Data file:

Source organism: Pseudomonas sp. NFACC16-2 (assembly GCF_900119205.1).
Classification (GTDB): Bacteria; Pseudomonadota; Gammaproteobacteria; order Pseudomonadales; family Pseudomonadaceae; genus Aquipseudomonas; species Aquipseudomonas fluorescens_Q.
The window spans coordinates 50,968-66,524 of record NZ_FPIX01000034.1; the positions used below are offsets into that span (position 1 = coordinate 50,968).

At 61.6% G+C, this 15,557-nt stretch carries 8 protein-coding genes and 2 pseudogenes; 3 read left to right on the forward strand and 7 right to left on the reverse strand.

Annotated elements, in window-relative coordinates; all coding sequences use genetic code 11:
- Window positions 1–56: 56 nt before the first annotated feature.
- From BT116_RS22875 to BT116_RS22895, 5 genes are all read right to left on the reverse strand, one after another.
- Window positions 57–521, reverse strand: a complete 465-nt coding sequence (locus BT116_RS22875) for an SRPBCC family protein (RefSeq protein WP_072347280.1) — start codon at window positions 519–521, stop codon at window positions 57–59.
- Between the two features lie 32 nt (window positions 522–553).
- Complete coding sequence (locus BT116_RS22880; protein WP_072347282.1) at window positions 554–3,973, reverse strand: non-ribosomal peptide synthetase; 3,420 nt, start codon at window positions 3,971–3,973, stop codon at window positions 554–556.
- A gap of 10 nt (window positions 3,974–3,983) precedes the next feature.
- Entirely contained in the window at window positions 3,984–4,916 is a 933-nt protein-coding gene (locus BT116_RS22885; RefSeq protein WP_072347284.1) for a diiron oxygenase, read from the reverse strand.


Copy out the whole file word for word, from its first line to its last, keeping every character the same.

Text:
Source organism: Pseudomonas sp. NFACC16-2 (assembly GCF_900119205.1).
Classification (GTDB): Bacteria; Pseudomonadota; Gammaproteobacteria; order Pseudomonadales; family Pseudomonadaceae; genus Aquipseudomonas; species Aquipseudomonas fluorescens_Q.
The window spans coordinates 50,968-66,524 of record NZ_FPIX01000034.1; the positions used below are offsets into that span (position 1 = coordinate 50,968).

At 61.6% G+C, this 15,557-nt stretch carries 8 protein-coding genes and 2 pseudogenes; 3 read left to right on the forward strand and 7 right to left on the reverse strand.

Annotated elements, in window-relative coordinates; all coding sequences use genetic code 11:
- Window positions 1–56: 56 nt before the first annotated feature.
- From BT116_RS22875 to BT116_RS22895, 5 genes are all read right to left on the reverse strand, one after another.
- Window positions 57–521, reverse strand: a complete 465-nt coding sequence (locus BT116_RS22875) for an SRPBCC family protein (RefSeq protein WP_072347280.1) — start codon at window positions 519–521, stop codon at window positions 57–59.
- Between the two features lie 32 nt (window positions 522–553).
- Complete coding sequence (locus BT116_RS22880; protein WP_072347282.1) at window positions 554–3,973, reverse strand: non-ribosomal peptide synthetase; 3,420 nt, start codon at window positions 3,971–3,973, stop codon at window positions 554–556.
- A gap of 10 nt (window positions 3,974–3,983) precedes the next feature.
- Entirely contained in the window at window positions 3,984–4,916 is a 933-nt protein-coding gene (locus BT116_RS22885; RefSeq protein WP_072347284.1) for a diiron oxygenase, read from the reverse strand.